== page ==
Andrés-Blanco AM, Álvarez D, Crespo A, Arroyo CA, Cerezo-Hernández A, Gutiérrez-Tobal GC, Hornero R, Del Campo F. PLoS One. 2017 Nov 27;12(11).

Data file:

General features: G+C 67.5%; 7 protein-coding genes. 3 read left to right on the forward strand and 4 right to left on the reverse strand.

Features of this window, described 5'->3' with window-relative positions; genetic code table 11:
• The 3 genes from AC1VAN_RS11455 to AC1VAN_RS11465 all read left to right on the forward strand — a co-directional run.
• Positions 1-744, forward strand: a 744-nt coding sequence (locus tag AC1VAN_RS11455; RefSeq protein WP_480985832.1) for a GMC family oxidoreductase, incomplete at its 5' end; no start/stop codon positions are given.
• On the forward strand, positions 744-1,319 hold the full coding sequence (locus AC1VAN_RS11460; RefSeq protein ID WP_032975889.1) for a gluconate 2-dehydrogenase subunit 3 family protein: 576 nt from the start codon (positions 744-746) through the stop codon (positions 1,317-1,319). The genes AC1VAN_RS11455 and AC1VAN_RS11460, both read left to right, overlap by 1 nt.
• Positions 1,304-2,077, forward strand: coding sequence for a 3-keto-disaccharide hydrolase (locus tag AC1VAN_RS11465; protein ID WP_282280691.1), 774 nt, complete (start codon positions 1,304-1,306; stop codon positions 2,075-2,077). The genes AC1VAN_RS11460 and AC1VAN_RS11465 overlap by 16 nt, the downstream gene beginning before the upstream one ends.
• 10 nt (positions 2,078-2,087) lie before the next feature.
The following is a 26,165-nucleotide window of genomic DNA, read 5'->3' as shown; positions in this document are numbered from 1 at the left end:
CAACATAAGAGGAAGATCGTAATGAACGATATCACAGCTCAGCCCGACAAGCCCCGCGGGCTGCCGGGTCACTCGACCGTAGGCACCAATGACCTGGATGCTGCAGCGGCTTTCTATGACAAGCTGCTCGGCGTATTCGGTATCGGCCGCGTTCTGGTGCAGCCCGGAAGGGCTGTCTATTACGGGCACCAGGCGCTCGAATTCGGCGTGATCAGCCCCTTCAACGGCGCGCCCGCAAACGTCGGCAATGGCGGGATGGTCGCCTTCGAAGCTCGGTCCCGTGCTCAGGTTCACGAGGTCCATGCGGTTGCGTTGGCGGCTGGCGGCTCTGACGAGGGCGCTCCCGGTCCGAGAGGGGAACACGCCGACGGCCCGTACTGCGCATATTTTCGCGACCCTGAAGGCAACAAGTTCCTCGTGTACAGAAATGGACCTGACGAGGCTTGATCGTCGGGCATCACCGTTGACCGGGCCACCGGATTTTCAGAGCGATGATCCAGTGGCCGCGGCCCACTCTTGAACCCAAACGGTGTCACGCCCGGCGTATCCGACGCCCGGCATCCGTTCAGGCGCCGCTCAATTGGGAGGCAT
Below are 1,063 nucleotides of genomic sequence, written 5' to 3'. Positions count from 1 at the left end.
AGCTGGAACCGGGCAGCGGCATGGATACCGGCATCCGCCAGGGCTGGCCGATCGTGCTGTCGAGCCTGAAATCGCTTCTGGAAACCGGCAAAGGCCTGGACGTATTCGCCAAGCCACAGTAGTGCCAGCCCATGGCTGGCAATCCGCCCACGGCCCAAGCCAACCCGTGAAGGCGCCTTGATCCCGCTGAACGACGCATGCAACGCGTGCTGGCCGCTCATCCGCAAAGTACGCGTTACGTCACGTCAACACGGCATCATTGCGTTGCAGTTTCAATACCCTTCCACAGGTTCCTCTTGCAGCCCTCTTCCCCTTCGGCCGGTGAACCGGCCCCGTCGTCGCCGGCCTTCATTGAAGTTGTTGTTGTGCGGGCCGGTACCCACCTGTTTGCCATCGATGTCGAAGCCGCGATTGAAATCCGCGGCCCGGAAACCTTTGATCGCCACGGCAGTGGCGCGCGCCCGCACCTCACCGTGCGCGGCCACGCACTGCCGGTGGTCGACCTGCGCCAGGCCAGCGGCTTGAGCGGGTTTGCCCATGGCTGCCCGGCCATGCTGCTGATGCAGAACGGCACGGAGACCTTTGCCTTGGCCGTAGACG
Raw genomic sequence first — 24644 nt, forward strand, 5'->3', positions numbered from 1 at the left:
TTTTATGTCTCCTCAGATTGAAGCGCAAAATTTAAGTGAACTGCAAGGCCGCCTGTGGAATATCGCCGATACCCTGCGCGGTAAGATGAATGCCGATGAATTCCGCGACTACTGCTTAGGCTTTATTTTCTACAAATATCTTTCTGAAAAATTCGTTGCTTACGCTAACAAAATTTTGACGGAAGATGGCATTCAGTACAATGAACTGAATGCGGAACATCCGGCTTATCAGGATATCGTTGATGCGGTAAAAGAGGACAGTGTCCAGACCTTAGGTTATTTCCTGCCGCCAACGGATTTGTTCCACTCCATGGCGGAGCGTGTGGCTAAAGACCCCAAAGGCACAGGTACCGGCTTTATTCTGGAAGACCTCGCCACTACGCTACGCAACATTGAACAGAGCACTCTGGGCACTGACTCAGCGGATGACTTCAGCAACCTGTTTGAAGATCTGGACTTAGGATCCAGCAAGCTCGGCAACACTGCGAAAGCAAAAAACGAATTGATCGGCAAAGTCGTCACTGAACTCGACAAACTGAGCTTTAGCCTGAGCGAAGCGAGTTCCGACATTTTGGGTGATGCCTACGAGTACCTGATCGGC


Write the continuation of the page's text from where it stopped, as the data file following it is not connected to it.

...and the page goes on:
BACKGROUND: The coexistence of obstructive sleep apnea syndrome (OSAS) and chronic obstructive pulmonary disease (COPD) leads to increased morbidity and mortality. The development of home-based screening tests is essential to expedite diagnosis. Nevertheless, there is still very limited evidence on the effectiveness of portable monitoring to diagnose OSAS in patients with pulmonary comorbidities. OBJECTIVE: To assess the influence of suffering from COPD in the performance of an oximetry-based screening test for moderate-to-severe OSAS, both in the hospital and at home. METHODS: A total of 407 patients showing moderate-to-high clinical suspicion of OSAS were involved in the study. All subjects underwent (i) supervised portable oximetry simultaneously to in-hospital polysomnography (PSG) and (ii) unsupervised portable oximetry at home. A regression-based multilayer perceptron (MLP) artificial neural network (ANN) was trained to estimate the apnea-hypopnea index (AHI) from portable oximetry recordings. Two independent validation datasets were analyzed: COPD versus non-COPD. RESULTS: The portable oximetry-based MLP ANN reached similar intra-class correlation coefficient (ICC) values between the estimated AHI and the actual AHI for the non-COPD and the COPD groups either in the hospital (non-COPD: 0.937, 0.909-0.956 CI95%; COPD: 0.936, 0.899-0.960 CI95%) and at home (non-COPD: 0.731, 0.631-0.808 CI95%; COPD: 0.788, 0.678-0.864 CI95%). Regarding the area under the receiver operating characteristics curve (AUC), no statistically significant differences (p >0.01) between COPD and non-COPD groups were found in both settings, particularly for severe OSAS (AHI ≥30 events/h): 0.97 (0.92-0.99 CI95%) non-COPD vs. 0.98 (0.92-1.0 CI95%) COPD in the hospital, and 0.87 (0.79-0.92 CI95%) non-COPD vs. 0.86 (0.75-0.93 CI95%) COPD at home. CONCLUSION: The agreement and the diagnostic performance of the estimated AHI from automated analysis of portable oximetry were similar regardless of the presence of COPD both in-lab and at-home. Particularly, portable oximetry could be used as an abbreviated screening test for moderate-to-severe OSAS in patients with COPD.